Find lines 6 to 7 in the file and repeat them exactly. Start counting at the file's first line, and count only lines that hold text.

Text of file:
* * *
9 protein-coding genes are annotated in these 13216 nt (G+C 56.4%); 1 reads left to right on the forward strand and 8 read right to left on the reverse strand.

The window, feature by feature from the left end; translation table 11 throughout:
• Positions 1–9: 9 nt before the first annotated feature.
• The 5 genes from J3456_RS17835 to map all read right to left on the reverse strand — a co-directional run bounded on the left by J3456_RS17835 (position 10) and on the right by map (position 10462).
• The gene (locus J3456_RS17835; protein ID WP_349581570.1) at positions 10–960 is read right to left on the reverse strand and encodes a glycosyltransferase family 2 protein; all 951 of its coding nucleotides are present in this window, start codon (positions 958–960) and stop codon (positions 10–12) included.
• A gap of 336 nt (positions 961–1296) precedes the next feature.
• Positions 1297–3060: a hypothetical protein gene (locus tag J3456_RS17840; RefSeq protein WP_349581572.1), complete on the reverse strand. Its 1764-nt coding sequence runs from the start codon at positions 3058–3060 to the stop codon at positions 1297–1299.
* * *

• A gap of 336 nt (positions 961–1296) precedes the next feature.
• Positions 1297–3060: a hypothetical protein gene (locus tag J3456_RS17840; RefSeq protein WP_349581572.1), complete on the reverse strand. Its 1764-nt coding sequence runs from the start codon at positions 3058–3060 to the stop codon at positions 1297–1299.